10 Fun Songs for Teaching Numbers in Spanish

Thursday, June 29, 2017

From 1 to 5
 


From 1 to 10

 

From 1 to 20  

From 1 to 50  

From 1 to 100



 
From 1 to 100


Have fun counting in Spanish!

Making Paper Boats in Spanish Camp

Thursday, June 15, 2017

It has been a wonderful week sharing summer camp activities along with Julie of Mundo de Pepita. As a last activity to end our sharing, I propose making an origami boat, but first I suggest you teach this repetitive traditional song called "El barquito chiquitico." There are different versions on YouTube, but this one is short and the animation is fun!


Había una vez un barquito chiquitico
Había una vez un barquito chiquitico,
Que no podía, que no podía, 
Que no podía navegar. 

Pasaron una, dos, tres, cuatro, cinco, seis, siete semanas, 
Pasaron una, dos, tres, cuatro, cinco, seis, siete semanas.
Y si esta historia no les parece larga, 
Y si esta historia no les parece larga, la volveremos, la volveremos a empezar.




Done singing? Time to make the "barquitos de papel" with your students. This is an opportunity to talk about colors and sizes.  The video tutorial below will show you how to make the paper boats step by step.



And here is how my barquito looks like!



Have fun!
Carolina


Activities for Parachute Time

Wednesday, June 14, 2017


A successful summer camp has a *play parachute! Parachute time is one of those activities where you can engage children of different ages to play together. I have also never met a child who doesn't love participating in parachute time. Before using the parachute, explain your rules to the group to make it safe. I keep it simple. My rules are:

1. Don't go under the parachute without being asked.
2. Don't go on top of the parachute without being asked.
3. Don't shake the parachute without being asked.
4. Let go when I say it's time to do so.

Once in a while you will have a student who decides not to follow, so for safety reasons I might ask the student to observe and then re-join the game when he/she knows he/she is ready to play it safe.

One more thing is that sometimes there are not enough handles in the parachute for the children to hold onto. I let them know in advance that some of them won't be getting a handle, but there are other parts at the edge of the parachute where they can grab,  too.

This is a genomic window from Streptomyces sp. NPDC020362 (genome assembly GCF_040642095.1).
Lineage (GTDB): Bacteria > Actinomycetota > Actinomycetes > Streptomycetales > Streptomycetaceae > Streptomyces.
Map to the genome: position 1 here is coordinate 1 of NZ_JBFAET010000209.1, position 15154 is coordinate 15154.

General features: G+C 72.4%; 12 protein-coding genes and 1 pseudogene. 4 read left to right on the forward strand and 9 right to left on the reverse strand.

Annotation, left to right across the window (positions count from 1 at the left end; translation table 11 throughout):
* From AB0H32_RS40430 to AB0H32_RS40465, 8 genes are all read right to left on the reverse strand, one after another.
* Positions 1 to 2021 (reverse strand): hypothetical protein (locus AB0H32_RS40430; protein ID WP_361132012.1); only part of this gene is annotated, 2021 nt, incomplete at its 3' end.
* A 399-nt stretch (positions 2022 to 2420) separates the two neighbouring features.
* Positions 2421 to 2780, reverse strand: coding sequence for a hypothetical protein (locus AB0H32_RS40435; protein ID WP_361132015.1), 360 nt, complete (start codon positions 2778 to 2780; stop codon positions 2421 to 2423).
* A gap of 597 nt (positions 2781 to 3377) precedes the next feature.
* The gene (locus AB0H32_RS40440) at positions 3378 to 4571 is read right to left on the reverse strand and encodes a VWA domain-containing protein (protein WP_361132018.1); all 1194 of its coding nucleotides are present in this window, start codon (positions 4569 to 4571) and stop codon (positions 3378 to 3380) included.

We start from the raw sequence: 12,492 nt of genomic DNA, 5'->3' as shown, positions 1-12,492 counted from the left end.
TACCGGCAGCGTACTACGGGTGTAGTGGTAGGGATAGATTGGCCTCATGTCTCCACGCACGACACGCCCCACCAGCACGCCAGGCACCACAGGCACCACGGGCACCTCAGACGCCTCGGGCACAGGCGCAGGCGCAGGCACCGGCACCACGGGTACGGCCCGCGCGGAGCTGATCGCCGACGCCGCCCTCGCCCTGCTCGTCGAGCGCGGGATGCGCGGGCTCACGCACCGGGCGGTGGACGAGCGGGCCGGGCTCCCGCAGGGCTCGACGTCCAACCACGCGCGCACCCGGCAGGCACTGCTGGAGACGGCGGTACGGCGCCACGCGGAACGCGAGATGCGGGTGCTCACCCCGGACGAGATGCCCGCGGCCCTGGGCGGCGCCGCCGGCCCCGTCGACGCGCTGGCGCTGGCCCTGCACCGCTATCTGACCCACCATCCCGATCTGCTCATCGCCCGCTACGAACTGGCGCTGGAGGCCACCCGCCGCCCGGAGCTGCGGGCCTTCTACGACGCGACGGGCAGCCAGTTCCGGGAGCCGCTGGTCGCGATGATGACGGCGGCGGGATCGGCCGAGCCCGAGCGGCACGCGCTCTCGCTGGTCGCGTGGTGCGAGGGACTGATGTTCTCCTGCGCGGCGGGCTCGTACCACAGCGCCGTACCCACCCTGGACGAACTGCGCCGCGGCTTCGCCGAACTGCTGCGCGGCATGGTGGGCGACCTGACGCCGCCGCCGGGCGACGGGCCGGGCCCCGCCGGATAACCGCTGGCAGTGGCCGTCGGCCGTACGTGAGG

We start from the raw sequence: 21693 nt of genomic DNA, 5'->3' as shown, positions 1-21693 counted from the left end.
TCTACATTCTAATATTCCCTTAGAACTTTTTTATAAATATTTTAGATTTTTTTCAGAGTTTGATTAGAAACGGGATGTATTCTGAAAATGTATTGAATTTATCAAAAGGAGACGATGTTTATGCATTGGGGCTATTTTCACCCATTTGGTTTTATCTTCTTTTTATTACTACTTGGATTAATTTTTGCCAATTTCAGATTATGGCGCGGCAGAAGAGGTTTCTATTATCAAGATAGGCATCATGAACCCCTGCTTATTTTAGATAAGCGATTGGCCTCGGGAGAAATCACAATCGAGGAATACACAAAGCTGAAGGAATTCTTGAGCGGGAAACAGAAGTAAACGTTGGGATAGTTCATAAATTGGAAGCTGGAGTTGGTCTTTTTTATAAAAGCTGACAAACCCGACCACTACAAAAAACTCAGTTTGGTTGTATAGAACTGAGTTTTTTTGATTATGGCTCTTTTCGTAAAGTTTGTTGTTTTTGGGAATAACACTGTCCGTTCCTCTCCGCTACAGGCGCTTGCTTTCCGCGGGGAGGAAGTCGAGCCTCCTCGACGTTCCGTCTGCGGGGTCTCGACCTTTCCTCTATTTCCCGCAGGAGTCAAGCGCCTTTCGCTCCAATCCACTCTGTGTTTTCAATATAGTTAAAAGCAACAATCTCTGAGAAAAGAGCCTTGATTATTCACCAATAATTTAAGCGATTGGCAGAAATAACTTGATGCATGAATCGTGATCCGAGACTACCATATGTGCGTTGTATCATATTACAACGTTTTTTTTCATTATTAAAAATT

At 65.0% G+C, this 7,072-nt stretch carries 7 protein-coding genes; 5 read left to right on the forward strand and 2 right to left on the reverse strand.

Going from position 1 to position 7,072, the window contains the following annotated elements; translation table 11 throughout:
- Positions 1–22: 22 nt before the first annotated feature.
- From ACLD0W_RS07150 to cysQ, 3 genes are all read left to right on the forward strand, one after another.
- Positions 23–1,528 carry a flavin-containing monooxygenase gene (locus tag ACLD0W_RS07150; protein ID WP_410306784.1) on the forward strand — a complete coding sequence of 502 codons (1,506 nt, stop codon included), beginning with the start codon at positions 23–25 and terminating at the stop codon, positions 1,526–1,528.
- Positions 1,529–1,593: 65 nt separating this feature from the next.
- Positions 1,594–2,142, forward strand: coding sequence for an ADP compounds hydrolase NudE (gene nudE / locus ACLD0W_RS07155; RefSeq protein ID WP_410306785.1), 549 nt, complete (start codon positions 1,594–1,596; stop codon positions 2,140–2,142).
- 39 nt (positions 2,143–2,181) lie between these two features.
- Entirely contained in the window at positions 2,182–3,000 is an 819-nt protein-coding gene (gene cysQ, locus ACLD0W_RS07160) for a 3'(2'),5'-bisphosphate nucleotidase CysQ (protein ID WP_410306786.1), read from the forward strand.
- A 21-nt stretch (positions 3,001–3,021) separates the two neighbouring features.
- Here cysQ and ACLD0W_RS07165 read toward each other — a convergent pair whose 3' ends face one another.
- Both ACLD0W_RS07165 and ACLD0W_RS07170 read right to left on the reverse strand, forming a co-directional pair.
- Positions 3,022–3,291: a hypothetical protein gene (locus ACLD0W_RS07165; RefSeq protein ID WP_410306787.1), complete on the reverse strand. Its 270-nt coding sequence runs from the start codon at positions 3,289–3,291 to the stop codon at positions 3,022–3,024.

Here are some fun activities to play while using the parachute:


Number Tag: Make a circle and everyone holds a handle or part of the parachute. Assign numbers to each child. You will need a number caller. His/her job will be to choose who tags who. For example:
Uno y cinco. The number that gets called first has to tag the second number. They will have to run around the parachute and can also go under. Their turn ends when the tagger tags the other child. You decide when to end the game.

Singing Ball: Place a ball in the middle of the parachute. Have the group sing a song in Spanish while shaking the parachute. If the ball falls off the parachute while singing the song, they will have to start all over again. The game ends when they are all able to sing the song while keeping the ball on the parachute.

Counting Ball or Object: Set a goal with the group of how high they want to count in Spanish. Let's say the group decides that "veinte" is their goal. Place the ball in the middle of the parachute and the children should shake the parachute and start counting in Spanish. Just like the Singing Ball game, the game ends when they are able to say all the numbers while keeping the ball on the parachute.

Salsacaídas:  This game is the combination of Salsa music and paracaídas (parachute). Choose a few salsa songs for your group to dance to. "Vivir mi vida" and "La Gozadera" have been hits in my classes and are also long enough for the children to take turns dancing. Children can go in pairs or by themselves. Everyone holds the parachute high and shakes it while playing the songs. Children take turns dancing under the parachute. You decide how long you want the activity to go.


Last, but not least, I have another post with a fun song to use while playing the parachute. Follow this link to read it.

Have fun!
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Las Ollitas {Traditional Game}




This is a fun game that is played in many Latin American countries. It's simple, fun, and doesn't require much preparation.  There are different versions of this game. I am sharing with you the one I remember playing with my friends in a (then) small neighborhood outside of Cali, Colombia. You will need a minimum of six participants to play the game. Each team will have three participants. One person is placed in the middle in a squatting position, grasping their hands between their legs. The two other members of the team have to pretend to prepare el "sancocho," which is a traditional soup in Latin America. They have to pretend they are adding the ingredients to the bowl while saying the lines below: